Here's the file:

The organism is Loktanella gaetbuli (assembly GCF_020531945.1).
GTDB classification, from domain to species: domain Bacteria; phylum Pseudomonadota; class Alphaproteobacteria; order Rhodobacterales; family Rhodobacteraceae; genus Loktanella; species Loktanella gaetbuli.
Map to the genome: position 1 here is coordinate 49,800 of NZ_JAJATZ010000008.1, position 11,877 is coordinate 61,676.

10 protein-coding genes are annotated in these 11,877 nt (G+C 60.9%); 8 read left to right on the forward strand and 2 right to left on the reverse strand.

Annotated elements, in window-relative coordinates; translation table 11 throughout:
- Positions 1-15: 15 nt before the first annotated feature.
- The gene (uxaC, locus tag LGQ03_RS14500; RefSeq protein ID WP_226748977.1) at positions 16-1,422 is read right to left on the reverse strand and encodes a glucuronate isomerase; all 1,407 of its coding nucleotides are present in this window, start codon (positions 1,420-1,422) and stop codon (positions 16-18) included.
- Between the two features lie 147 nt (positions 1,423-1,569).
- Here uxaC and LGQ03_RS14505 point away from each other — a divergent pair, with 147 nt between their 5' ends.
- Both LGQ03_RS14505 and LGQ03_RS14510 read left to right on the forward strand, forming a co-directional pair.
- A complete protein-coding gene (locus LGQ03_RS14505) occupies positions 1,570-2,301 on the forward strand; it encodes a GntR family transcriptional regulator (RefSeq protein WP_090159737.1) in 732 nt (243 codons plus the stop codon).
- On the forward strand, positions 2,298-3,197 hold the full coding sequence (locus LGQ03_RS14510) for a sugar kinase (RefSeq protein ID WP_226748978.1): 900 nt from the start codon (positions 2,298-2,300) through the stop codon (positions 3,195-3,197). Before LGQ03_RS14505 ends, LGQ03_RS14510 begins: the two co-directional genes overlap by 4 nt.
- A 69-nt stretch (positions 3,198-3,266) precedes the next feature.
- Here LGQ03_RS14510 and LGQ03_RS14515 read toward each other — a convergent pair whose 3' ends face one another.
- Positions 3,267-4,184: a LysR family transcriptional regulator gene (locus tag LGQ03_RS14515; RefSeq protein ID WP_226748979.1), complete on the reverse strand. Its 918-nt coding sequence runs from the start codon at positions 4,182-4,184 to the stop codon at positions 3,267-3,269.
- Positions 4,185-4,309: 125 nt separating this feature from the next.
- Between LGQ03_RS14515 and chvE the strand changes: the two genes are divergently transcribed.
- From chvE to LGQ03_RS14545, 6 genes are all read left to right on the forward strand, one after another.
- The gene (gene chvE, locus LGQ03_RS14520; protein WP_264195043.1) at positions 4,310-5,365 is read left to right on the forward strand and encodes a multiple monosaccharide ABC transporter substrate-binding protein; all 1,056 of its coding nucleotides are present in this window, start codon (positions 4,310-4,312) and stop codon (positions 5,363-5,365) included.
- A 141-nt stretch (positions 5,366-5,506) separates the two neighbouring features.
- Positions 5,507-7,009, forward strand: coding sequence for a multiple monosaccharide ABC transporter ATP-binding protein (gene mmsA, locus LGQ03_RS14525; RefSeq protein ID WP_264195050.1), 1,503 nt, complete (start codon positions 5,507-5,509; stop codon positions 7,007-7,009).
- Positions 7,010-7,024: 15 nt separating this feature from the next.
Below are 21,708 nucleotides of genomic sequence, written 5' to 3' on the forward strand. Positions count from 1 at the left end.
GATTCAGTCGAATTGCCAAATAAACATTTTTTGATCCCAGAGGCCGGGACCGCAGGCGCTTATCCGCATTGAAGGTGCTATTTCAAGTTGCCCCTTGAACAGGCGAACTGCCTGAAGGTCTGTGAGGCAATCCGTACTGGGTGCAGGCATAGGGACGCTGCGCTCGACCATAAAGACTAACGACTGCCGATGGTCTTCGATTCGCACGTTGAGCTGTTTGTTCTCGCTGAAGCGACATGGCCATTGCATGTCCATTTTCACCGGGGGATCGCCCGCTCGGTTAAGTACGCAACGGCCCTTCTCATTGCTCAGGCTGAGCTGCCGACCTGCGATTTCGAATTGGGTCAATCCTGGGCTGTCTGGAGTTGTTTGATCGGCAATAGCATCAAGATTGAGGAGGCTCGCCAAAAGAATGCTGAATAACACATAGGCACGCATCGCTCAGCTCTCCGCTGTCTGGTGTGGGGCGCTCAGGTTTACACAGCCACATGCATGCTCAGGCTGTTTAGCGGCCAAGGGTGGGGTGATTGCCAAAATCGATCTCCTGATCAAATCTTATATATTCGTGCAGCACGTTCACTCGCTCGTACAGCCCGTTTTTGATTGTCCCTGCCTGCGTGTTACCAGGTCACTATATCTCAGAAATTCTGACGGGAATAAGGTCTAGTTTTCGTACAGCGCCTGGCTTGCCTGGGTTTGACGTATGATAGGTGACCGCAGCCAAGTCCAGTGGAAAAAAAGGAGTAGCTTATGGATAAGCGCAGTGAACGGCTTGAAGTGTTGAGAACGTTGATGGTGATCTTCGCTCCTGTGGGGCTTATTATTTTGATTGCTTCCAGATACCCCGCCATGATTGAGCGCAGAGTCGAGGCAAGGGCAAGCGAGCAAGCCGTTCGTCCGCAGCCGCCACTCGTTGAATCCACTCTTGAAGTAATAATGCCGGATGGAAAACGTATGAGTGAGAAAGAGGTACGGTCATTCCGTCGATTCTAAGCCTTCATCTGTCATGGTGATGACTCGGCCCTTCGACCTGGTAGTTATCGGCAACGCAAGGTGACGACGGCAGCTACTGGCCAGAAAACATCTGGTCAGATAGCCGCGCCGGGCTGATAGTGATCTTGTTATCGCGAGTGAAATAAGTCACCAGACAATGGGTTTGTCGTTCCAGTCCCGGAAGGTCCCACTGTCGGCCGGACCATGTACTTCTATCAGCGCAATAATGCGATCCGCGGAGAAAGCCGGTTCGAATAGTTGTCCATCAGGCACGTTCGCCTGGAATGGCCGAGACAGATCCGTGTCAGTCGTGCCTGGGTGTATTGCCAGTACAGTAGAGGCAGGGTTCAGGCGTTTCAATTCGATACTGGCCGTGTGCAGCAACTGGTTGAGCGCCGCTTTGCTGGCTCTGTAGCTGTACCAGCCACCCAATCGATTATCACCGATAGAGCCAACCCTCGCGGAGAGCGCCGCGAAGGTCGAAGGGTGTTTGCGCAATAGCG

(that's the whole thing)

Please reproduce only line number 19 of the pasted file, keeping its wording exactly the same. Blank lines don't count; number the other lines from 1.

- The gene (gene chvE, locus LGQ03_RS14520; protein WP_264195043.1) at positions 4,310-5,365 is read left to right on the forward strand and encodes a multiple monosaccharide ABC transporter substrate-binding protein; all 1,056 of its coding nucleotides are present in this window, start codon (positions 4,310-4,312) and stop codon (positions 5,363-5,365) included.